With a growing hunger to bridge the gap he saw among younger Hispanics, Martinez spent five years helping Jericho Baptist Church, a church plant, with evangelism, worship, and discipleship while continuing to work with the youth at West Brownsville. In 2018, Navarro blessed Martinez’s desire to start a new ministry to reach younger Hispanic generations. Martinez and his wife began by opening their home for Bible studies attended by high school and college students. They also began a practice they continue today—evangelizing people in public parks every week. After a year, the group began worshiping once a month in a room provided by West Brownsville.
As the group continued to grow, they began to pray for a permanent place to meet. In 2020, God provided that place through a generous woman who gave them the keys to a small building that could accommodate about 40 people. Preparations to use the building were underway when COVID hit, reducing the number of people who were preparing to launch what would become Logos Baptist Church from 20 people to six. Those remaining were determined to continue with the launch and, after the quarantine, resumed in-person meetings.
Once they resumed, Martinez and the church found that some of the young people they were reaching were bringing their parents and other family members. While welcoming this fact with excitement, it brought the challenge with which Martinez had become familiar—an older generation of Hispanics who struggled to connect because services were in English. That led Logos to start an additional service in Spanish. Martinez said about 45 people are regularly attending the services.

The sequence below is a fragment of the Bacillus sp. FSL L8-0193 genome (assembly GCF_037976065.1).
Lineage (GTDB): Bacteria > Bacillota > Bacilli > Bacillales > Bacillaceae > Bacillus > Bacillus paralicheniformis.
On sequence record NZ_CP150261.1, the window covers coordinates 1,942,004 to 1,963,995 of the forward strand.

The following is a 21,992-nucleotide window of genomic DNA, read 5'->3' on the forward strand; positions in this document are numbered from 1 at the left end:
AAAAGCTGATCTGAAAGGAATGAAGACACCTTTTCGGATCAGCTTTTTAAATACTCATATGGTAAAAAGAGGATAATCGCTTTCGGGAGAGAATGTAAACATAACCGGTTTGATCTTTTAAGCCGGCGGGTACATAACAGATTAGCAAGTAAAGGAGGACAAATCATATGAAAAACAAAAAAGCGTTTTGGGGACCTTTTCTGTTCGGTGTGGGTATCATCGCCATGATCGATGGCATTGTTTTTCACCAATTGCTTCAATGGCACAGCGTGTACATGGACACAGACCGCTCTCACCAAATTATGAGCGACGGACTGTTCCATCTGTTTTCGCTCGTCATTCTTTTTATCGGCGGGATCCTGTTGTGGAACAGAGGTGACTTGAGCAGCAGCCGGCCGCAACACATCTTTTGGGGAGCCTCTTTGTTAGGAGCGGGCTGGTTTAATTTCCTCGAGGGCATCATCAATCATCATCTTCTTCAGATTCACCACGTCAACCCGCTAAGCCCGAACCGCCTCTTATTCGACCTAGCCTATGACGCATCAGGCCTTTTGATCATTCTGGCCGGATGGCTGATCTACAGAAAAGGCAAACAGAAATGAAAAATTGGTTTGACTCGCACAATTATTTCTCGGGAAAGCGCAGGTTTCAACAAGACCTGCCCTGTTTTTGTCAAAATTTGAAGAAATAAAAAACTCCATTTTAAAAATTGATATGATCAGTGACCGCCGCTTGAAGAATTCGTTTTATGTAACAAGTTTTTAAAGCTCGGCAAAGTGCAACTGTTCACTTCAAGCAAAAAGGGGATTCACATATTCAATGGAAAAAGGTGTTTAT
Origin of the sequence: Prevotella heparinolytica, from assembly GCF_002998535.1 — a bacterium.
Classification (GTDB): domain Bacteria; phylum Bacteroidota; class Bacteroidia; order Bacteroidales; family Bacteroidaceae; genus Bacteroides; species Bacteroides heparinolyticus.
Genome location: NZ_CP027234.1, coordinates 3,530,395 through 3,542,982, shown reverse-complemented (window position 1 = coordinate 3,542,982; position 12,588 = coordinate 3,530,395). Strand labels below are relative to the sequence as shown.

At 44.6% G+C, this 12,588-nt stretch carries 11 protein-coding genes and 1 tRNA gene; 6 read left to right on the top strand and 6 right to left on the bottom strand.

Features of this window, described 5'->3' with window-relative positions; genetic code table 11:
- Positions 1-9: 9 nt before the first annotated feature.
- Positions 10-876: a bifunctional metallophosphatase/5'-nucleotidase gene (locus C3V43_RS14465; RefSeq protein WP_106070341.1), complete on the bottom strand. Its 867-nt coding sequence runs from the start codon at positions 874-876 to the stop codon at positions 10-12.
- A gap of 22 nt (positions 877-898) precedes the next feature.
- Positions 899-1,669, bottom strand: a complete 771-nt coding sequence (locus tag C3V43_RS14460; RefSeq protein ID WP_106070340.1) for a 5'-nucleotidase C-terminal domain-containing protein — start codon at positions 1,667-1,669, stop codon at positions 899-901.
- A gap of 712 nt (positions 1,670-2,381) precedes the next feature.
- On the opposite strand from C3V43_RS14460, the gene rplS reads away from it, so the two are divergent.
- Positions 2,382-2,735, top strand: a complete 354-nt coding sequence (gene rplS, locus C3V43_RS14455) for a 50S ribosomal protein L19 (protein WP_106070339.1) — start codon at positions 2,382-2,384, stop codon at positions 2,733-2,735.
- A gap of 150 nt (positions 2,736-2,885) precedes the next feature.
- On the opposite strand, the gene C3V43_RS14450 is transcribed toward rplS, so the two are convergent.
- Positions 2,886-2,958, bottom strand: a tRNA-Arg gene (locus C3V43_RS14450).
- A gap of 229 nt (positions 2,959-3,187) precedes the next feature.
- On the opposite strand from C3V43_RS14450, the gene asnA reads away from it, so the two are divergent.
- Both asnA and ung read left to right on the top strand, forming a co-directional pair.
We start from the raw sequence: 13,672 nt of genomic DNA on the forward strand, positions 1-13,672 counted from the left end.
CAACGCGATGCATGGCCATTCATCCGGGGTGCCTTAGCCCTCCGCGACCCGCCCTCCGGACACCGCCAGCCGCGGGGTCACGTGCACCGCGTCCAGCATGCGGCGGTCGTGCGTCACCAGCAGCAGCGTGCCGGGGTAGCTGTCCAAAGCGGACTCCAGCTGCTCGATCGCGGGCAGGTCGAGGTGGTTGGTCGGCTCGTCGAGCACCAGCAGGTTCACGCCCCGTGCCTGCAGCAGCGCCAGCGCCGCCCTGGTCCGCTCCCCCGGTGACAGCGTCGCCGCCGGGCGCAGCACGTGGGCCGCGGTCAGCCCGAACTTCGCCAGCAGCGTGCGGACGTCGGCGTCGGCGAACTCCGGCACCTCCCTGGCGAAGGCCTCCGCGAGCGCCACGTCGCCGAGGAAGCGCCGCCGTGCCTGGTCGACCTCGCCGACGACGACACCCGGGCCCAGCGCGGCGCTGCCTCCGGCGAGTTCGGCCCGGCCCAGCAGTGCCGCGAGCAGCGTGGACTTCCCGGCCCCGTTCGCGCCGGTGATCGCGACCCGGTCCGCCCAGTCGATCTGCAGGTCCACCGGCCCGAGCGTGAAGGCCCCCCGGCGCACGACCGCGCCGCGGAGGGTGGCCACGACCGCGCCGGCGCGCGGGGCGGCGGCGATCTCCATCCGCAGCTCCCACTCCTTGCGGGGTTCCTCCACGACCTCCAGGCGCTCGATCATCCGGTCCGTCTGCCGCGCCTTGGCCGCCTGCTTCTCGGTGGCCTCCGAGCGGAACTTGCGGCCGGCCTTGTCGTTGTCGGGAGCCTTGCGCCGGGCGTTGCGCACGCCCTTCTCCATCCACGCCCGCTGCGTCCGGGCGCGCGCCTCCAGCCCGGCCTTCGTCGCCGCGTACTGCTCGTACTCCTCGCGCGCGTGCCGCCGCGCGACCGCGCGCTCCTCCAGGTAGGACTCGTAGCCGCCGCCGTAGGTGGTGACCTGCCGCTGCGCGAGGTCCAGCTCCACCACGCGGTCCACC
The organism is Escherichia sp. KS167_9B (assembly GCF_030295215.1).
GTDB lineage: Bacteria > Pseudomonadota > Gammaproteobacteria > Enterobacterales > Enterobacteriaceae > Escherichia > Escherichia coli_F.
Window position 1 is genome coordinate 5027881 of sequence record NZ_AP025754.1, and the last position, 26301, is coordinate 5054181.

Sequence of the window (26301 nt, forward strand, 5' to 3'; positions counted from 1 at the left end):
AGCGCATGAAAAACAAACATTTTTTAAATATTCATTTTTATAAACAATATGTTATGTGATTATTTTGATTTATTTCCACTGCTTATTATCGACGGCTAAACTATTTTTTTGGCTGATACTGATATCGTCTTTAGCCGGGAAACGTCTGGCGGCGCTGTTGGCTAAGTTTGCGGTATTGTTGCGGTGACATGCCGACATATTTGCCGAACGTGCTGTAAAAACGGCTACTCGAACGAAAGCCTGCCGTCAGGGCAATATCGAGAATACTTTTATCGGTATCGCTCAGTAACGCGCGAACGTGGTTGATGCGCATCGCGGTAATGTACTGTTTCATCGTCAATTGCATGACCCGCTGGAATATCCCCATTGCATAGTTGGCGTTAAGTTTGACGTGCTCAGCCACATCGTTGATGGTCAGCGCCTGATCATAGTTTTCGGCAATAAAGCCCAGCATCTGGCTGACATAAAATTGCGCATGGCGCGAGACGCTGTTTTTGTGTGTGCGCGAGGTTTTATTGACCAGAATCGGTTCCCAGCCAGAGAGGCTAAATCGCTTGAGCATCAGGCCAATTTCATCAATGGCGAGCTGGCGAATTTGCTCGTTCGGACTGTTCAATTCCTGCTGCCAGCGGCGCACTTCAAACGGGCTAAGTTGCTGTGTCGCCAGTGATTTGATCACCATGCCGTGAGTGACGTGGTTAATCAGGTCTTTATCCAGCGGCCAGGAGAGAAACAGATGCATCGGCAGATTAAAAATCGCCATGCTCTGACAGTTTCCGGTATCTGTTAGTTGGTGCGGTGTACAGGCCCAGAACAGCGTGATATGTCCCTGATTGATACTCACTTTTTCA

Logos is a church with a passion for missions. Last year, it gave 18% of its annual budget to missions, which included supporting two missionaries in Spain and sending college students on mission trips. One of those trips was to Dallas, where they ministered to a migrant community from Afghanistan. As a result, several migrants renounced Islam and gave their lives to Christ. The church ministers on the campus of the University of Texas Rio Grande Valley in Brownsville, where members conduct Bible studies that have led three students to accept Christ and be baptized.
It also teamed up with Navarro to minister to migrants arriving in downtown Brownsville, feeding them, giving them blankets, and preaching the gospel.
Martinez, who works bivo-cationally, continues to pray for more workers to help disciple the people they are reaching. The church is also prayerfully asking God to provide a new building that will support the growth it is experiencing. Though Logos is located in one of the poorest counties in Texas, and with an average weekly offering of $130, the church continues to trust that God will provide for its needs so it can expand His kingdom.
“The story of Logos has been one of God doing abundantly more than we ask or expect,” Martinez said. “His outpouring of goodness over our lives propels us forward as we seek to know Jesus and make Him known. By God’s grace, we will continue to do that in the Rio Grande Valley, in Texas, and the world.”